Can We Imagine a Post-Twitter World?

Posted in the last week or so
Five-ish min read about Tech

As folks have shared over the past days, Twitter holds a special place in many people's hearts. The magic of Twitter was not just the beauty in the sheer chaos of many parts of the world coming together, but connection with people you never would have been able to meet otherwise.

This has always been the magic of the internet for me. I grew up in a tiny town of just a few thousand people — a tiny world with an even tinier worldview. Yet when I started connecting with people on the internet through sharing website creations on Geocities to chat groups on MSN, AIM, and IRC, I discovered the world was much larger than I ever thought possible.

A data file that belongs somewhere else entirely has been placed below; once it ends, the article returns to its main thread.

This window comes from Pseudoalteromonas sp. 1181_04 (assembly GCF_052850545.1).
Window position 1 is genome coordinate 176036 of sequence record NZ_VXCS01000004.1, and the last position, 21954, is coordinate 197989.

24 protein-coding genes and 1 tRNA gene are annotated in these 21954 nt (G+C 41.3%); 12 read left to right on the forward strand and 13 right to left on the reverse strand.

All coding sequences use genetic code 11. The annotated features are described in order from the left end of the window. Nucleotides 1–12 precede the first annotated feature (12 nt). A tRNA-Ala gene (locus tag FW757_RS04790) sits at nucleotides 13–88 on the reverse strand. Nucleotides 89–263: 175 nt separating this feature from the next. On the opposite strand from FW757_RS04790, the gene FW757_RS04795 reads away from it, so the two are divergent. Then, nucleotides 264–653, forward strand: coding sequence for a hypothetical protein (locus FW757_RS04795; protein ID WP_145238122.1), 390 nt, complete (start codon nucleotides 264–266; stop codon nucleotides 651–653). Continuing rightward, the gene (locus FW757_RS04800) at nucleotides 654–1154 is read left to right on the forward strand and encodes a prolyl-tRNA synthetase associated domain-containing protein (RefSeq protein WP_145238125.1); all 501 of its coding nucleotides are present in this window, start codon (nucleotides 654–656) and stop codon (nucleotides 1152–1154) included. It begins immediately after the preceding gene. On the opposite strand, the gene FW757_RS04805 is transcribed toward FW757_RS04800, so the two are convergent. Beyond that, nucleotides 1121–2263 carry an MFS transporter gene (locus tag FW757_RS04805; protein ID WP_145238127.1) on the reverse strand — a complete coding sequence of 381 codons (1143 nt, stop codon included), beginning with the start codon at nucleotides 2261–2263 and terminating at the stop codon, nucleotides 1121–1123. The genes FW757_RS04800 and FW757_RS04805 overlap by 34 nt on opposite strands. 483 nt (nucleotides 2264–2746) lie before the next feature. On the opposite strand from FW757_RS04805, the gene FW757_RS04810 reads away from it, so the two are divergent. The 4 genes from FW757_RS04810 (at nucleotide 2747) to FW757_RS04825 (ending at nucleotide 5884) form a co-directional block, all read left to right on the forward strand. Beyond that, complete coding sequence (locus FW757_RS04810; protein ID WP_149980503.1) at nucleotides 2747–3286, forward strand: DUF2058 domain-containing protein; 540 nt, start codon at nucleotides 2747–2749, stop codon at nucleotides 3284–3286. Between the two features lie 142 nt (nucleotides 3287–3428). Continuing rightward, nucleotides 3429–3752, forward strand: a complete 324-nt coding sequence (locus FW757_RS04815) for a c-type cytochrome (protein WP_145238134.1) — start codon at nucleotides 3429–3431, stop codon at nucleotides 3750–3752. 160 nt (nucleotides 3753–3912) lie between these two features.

There were people who shared my interests, new interests to discover, and meaningful connections to be made. I mean, if it hadn’t been for some of those communities I would have never discovered my love for making things on the internet that has taken me to where I am today.

Then Twitter came around. I met my spouse via Twitter, got connections and introductions that landed me jobs on Twitter, and built a network of semi-strangers that always felt like friends to me, even if we have never met in real life.

The early days of Twitter were definitely messy in ways, but they were so special. Then it became more and more popular. Never quite as big as Facebook or Instagram, but wider connections were beginning to form and more and more people were discovering it as a place to share ideas.

By the time 2016 rolled around, it was becoming filled with Nazi sympathizers, right-wing politicians and pundits, and basement trolls and bots who flooded replies with baseless arguments and misinformation that made the site start to feel like a 50/50 shot of either the best or worst place on the internet.

As much as I love Twitter, over the years it's definitely affected my mental health. I've had to take breaks, create strategies for muting and blocking, and be more intentional with who I followed and what topics were helpful for me to engage in or not.